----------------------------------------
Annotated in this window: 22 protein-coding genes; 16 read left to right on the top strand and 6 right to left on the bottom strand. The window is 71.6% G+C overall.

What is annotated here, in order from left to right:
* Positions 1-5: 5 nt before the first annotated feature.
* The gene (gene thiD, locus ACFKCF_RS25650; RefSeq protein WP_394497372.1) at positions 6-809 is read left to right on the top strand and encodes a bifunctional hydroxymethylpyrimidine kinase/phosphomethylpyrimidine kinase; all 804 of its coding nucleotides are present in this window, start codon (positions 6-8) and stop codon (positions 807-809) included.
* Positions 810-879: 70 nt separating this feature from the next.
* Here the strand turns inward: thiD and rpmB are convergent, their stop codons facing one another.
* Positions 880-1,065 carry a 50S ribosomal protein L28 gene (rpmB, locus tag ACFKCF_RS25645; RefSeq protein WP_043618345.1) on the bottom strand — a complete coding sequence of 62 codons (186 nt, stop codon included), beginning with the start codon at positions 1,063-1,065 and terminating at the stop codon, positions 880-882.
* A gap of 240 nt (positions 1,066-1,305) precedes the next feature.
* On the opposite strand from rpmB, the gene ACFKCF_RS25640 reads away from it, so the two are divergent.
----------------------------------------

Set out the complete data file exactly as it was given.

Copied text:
Annotated in this window: 22 protein-coding genes; 16 read left to right on the top strand and 6 right to left on the bottom strand. The window is 71.6% G+C overall.

What is annotated here, in order from left to right:
* Positions 1-5: 5 nt before the first annotated feature.
* The gene (gene thiD, locus ACFKCF_RS25650; RefSeq protein WP_394497372.1) at positions 6-809 is read left to right on the top strand and encodes a bifunctional hydroxymethylpyrimidine kinase/phosphomethylpyrimidine kinase; all 804 of its coding nucleotides are present in this window, start codon (positions 6-8) and stop codon (positions 807-809) included.
* Positions 810-879: 70 nt separating this feature from the next.
* Here the strand turns inward: thiD and rpmB are convergent, their stop codons facing one another.
* Positions 880-1,065 carry a 50S ribosomal protein L28 gene (rpmB, locus tag ACFKCF_RS25645; RefSeq protein WP_043618345.1) on the bottom strand — a complete coding sequence of 62 codons (186 nt, stop codon included), beginning with the start codon at positions 1,063-1,065 and terminating at the stop codon, positions 880-882.
* A gap of 240 nt (positions 1,066-1,305) precedes the next feature.
* On the opposite strand from rpmB, the gene ACFKCF_RS25640 reads away from it, so the two are divergent.